Regulatory Developments

Regulatory Reduction Seen as Opportunity for Manufacturers

Policies to reduce regulation being advanced by the Trump administration have generated tremendous excitement among the most heavily regulated sectors. Industries that have fought for decades against federal rules—and, in particular, EPA rules—now see a rare opportunity to push for sweeping reductions of their environmental compliance burdens and actually see at least some of those changes happen. In light of the president’s Executive Order directing agencies to eliminate two existing regulations for every new regulation proposed or promulgated, some industry representatives have come forward with candidates for either elimination or modification. One list of 22 recommendations for the EPA was recently provided at a hearing of the House Subcommittee on Environment by Ross Eisenberg, vice president of Energy and Resources Policy at the National Association of Manufacturers (NAM).

Records and regulations

Outdated Laws

As Eisenberg sees it, the EPA and other federal agencies issuing environmental regulations find themselves with no option but to violate laws written in the 1960s and 1970s because those laws are ill-equipped to address contemporary environmental issues, industrial practices, and economic issues.

“History is littered with a long list of ‘creative’ EPA regulations that have been held up by the courts, including Bush-era programs like the Clean Air Interstate Rule and Clean Air Mercury Rule and Obama-era regulations like the Clean Power Plan and Waters of the United States,” testified Eisenberg. “The NAM recommends that Congress modernize outdated environmental laws written in the 1960s and 1970s and make them perform better, or require federal agencies to regulate environmental challenges better—or both. We understand these are not simple tasks. Neither was modernizing the Toxic Substances Control Act (TSCA), which this Committee accomplished just last year.”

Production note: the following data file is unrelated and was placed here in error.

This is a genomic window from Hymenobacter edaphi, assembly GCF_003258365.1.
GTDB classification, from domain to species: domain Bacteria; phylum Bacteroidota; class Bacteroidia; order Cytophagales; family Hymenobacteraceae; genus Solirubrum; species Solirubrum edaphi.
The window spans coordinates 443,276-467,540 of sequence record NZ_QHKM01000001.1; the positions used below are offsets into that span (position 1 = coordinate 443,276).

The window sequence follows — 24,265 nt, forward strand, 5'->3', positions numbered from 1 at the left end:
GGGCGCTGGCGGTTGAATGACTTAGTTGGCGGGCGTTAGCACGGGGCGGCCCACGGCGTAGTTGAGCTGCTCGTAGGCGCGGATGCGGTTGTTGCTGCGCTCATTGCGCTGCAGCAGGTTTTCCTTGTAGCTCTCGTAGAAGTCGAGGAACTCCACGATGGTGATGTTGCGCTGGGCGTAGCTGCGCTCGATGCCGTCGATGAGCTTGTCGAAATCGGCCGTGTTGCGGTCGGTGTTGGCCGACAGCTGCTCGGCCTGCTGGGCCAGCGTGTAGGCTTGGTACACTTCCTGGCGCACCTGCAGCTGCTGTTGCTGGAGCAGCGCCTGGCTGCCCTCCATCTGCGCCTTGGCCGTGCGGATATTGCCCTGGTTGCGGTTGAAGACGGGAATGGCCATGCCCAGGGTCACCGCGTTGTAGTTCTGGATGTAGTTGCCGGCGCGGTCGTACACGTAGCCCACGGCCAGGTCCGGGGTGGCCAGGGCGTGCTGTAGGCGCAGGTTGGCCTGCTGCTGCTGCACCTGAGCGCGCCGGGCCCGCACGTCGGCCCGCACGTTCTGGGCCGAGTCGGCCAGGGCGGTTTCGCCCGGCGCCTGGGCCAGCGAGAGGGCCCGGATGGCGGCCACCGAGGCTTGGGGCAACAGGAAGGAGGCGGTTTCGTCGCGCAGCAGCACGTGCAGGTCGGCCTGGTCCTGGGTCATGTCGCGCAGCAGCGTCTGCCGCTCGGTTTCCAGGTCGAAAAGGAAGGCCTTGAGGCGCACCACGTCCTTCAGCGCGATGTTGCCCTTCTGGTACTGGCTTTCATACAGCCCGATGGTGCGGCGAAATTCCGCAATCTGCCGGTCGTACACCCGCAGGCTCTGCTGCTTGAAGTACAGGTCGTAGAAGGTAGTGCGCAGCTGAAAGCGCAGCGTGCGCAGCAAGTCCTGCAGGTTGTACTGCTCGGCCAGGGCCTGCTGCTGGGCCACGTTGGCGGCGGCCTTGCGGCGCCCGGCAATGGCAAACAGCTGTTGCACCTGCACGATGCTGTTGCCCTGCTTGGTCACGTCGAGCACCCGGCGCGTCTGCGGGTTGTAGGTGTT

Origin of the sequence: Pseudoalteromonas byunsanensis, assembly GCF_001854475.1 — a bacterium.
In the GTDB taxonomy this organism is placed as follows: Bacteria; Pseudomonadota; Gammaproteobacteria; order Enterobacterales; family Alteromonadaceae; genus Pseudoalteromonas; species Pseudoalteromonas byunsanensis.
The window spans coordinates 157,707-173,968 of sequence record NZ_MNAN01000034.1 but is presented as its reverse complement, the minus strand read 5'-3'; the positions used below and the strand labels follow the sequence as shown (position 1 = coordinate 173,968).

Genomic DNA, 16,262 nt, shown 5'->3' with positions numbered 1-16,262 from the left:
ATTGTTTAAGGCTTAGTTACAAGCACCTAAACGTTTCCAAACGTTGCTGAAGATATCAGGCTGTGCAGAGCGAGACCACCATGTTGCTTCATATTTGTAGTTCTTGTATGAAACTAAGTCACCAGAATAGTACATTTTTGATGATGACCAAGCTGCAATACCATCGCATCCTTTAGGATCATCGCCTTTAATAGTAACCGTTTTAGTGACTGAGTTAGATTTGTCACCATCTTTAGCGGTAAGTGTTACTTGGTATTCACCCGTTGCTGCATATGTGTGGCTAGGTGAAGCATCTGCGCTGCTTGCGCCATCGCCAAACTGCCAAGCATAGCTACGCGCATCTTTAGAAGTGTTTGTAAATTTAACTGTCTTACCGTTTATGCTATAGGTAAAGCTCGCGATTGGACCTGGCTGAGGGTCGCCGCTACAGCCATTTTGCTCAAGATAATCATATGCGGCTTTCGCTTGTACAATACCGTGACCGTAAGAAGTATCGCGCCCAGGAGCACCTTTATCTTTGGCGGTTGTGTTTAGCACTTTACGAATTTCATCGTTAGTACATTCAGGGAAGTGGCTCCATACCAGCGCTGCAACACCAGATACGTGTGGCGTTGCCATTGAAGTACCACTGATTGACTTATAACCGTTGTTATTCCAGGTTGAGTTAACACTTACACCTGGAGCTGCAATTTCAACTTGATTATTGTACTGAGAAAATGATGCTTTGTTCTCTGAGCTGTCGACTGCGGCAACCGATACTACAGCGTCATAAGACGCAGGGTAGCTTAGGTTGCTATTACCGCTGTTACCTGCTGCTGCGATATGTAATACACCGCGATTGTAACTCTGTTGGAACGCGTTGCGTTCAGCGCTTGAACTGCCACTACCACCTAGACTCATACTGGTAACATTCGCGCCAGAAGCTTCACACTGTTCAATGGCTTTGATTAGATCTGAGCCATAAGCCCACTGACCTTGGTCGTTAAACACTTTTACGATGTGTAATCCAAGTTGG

CAA Needs Most Work

Eisenberg’s recommendations, which focused mainly on the Clean Air Act (CAA) and the Clean Water Act (CWA), include the following:

  • Modify the National Ambient Air Quality Standards (NAAQS) review cycle to more closely align with the pace of implementation of existing standards, and consider cost and technological feasibility when conducting NAAQS policy assessments and during implementation.
  • Amend CAA Section 179B to more clearly provide relief for states that cannot meet the NAAQS due to contributions from emissions from outside the United States.
  • Simplify CAA’s New Source Performance Standards (NSPS) process to provide certainty for manufacturers that they are in compliance with the law. The NSPS should be set using criteria that ensure optimal cost-effectiveness and do not hinder economic growth. The EPA should also allow adequate timing to demonstrate compliance once an NSPS is triggered.
  • Cease using social cost of carbon, social cost of methane, and social cost of nitrogen oxides (NOx) calculations until they are subjected to a rigorous, unbiased third-party review and revised accordingly.
  • Improve the New Source Review (NSR) process to reduce barriers to installation of energy-efficient technologies.
  • Reinforce local responsibility by clearly defining waters covered under the CWA.
  • Foster cooperation by providing a means of just compensation to private property owners for regulatory takings that result from the CWA or other environmental laws.
  • Ensure that state governments retain the principal control and management responsibility for groundwater.

Aim for a Balance

“To be truly sustainable means to commit not only to a strong environment but also a strong economy,” said Eisenberg. “For years, the scales have consistently been tipped too far in one direction or the other. Environmental laws and regulations should be designed to ensure they are effective in achieving their desired objectives without creating unnecessary adverse economic or social impacts.”

Eisenberg’s testimony is here.